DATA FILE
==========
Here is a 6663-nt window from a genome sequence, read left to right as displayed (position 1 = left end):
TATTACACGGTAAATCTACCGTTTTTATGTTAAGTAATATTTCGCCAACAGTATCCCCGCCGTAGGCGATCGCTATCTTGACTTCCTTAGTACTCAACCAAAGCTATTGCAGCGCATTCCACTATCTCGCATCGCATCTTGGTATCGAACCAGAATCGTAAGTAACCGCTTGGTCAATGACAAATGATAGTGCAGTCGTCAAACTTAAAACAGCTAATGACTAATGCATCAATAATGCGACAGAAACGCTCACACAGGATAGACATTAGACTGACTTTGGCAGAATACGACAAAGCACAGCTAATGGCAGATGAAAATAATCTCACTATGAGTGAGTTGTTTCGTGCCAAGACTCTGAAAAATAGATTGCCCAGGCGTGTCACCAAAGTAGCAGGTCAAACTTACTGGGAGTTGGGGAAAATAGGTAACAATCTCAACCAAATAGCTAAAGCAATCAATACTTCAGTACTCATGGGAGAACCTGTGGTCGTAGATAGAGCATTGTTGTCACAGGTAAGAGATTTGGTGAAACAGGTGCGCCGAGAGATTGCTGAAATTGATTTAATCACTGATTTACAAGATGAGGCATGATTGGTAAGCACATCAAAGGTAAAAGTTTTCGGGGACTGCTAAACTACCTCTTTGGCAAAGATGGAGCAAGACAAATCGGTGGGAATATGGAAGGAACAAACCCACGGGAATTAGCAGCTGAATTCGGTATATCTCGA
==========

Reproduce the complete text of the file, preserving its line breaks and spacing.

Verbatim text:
Here is a 6663-nt window from a genome sequence, read left to right as displayed (position 1 = left end):
TATTACACGGTAAATCTACCGTTTTTATGTTAAGTAATATTTCGCCAACAGTATCCCCGCCGTAGGCGATCGCTATCTTGACTTCCTTAGTACTCAACCAAAGCTATTGCAGCGCATTCCACTATCTCGCATCGCATCTTGGTATCGAACCAGAATCGTAAGTAACCGCTTGGTCAATGACAAATGATAGTGCAGTCGTCAAACTTAAAACAGCTAATGACTAATGCATCAATAATGCGACAGAAACGCTCACACAGGATAGACATTAGACTGACTTTGGCAGAATACGACAAAGCACAGCTAATGGCAGATGAAAATAATCTCACTATGAGTGAGTTGTTTCGTGCCAAGACTCTGAAAAATAGATTGCCCAGGCGTGTCACCAAAGTAGCAGGTCAAACTTACTGGGAGTTGGGGAAAATAGGTAACAATCTCAACCAAATAGCTAAAGCAATCAATACTTCAGTACTCATGGGAGAACCTGTGGTCGTAGATAGAGCATTGTTGTCACAGGTAAGAGATTTGGTGAAACAGGTGCGCCGAGAGATTGCTGAAATTGATTTAATCACTGATTTACAAGATGAGGCATGATTGGTAAGCACATCAAAGGTAAAAGTTTTCGGGGACTGCTAAACTACCTCTTTGGCAAAGATGGAGCAAGACAAATCGGTGGGAATATGGAAGGAACAAACCCACGGGAATTAGCAGCTGAATTCGGTATATCTCGA